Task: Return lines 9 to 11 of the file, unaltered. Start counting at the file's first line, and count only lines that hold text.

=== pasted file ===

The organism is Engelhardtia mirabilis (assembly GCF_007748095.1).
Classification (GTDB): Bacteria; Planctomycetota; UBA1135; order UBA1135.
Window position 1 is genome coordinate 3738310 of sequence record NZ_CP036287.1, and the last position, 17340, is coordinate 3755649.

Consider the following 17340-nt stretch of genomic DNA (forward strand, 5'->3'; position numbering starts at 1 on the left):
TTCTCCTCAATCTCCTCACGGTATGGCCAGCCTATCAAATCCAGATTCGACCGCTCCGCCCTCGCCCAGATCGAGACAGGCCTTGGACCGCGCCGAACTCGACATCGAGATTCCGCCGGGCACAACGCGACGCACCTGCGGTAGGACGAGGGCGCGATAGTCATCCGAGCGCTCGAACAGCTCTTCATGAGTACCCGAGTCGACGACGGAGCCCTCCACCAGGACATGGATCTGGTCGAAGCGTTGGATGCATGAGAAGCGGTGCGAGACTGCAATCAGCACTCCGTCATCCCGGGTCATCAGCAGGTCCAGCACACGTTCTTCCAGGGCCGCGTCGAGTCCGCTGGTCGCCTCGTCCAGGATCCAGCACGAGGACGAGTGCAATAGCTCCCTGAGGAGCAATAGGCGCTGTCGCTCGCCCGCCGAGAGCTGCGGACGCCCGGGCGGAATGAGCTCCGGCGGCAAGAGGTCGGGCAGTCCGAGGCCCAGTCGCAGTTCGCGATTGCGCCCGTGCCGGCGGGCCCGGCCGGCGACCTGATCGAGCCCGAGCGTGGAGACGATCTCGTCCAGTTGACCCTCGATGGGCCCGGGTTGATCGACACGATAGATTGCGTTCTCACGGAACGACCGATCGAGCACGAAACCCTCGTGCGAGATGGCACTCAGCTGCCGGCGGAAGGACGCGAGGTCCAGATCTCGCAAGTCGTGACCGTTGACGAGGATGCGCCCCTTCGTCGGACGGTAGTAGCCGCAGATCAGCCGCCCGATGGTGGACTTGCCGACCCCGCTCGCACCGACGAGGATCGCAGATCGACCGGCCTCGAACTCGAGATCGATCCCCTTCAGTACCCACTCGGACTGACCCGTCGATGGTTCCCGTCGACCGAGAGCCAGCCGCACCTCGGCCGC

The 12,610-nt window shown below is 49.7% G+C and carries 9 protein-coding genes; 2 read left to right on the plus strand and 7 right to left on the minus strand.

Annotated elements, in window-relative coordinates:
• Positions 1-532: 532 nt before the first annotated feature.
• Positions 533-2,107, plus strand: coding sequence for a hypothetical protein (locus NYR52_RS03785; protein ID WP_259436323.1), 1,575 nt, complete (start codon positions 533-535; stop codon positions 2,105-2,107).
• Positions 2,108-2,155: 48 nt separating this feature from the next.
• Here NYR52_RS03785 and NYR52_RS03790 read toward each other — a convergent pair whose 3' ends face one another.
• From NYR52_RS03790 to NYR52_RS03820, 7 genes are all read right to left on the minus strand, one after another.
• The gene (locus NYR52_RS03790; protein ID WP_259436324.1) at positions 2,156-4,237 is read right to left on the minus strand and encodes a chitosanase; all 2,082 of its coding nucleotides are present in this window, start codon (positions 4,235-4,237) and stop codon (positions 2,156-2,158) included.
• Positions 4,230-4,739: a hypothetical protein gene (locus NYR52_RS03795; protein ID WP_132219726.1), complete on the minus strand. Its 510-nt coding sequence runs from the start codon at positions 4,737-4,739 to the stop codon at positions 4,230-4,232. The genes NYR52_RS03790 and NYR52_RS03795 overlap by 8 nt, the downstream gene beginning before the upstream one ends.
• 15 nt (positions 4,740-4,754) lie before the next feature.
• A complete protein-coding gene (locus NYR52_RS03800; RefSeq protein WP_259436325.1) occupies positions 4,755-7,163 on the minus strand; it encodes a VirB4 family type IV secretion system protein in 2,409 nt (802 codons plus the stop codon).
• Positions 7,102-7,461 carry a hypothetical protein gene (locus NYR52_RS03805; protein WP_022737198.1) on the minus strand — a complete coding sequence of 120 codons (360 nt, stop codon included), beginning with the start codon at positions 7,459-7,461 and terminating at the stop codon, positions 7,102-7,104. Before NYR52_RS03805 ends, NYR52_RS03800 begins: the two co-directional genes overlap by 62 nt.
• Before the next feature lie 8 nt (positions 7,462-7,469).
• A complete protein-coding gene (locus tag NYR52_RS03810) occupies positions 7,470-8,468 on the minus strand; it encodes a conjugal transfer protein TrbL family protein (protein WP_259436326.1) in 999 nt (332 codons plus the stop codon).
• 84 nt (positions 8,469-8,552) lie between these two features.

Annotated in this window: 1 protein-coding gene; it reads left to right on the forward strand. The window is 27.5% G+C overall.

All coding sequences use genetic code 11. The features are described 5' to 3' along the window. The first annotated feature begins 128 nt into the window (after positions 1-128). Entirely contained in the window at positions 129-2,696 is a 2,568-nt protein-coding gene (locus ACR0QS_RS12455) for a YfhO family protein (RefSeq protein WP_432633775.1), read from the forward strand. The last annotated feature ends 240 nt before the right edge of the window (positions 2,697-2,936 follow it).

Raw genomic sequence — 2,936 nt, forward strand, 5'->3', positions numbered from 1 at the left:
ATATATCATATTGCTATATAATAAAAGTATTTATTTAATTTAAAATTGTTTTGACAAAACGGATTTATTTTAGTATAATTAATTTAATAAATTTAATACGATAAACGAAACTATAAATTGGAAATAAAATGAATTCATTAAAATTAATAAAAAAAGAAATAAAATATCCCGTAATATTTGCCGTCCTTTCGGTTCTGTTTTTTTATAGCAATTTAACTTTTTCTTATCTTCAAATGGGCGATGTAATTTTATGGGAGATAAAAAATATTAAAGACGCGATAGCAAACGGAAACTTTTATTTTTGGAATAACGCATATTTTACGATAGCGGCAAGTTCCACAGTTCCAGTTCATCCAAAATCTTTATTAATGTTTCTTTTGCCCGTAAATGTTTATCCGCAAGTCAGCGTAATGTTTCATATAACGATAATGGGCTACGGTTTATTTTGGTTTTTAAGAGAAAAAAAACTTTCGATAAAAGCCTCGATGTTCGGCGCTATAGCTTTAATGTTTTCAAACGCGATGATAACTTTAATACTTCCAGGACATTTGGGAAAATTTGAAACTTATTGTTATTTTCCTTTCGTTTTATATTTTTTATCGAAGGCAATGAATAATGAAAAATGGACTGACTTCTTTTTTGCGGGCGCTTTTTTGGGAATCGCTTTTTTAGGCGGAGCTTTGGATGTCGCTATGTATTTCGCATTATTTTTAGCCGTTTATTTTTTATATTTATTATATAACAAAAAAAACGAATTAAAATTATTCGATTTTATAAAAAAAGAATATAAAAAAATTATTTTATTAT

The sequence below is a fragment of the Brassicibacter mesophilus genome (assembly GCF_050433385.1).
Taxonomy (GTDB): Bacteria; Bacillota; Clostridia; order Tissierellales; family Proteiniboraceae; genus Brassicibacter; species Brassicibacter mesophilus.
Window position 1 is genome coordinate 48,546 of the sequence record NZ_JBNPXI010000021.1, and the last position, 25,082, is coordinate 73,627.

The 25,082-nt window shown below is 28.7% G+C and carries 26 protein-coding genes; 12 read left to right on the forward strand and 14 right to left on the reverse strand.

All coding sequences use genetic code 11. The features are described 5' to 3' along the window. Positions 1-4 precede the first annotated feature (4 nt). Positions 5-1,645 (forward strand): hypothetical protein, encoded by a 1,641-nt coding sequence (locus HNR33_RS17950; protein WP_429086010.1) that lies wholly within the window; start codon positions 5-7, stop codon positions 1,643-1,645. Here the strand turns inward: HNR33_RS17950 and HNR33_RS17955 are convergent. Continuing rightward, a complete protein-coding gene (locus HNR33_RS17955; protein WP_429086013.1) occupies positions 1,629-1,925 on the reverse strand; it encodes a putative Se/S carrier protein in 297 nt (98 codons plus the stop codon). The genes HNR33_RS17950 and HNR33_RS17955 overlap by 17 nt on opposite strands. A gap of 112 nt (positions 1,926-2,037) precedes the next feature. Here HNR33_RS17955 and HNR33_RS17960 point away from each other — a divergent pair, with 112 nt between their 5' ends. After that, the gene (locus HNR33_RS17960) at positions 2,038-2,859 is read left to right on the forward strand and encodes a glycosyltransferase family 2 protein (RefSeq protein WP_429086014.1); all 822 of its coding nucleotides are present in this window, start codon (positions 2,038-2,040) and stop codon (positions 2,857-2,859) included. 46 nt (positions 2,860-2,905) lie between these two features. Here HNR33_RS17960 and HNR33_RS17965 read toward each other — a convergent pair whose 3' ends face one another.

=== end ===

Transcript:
• Positions 533-2,107, plus strand: coding sequence for a hypothetical protein (locus NYR52_RS03785; protein ID WP_259436323.1), 1,575 nt, complete (start codon positions 533-535; stop codon positions 2,105-2,107).
• Positions 2,108-2,155: 48 nt separating this feature from the next.
• Here NYR52_RS03785 and NYR52_RS03790 read toward each other — a convergent pair whose 3' ends face one another.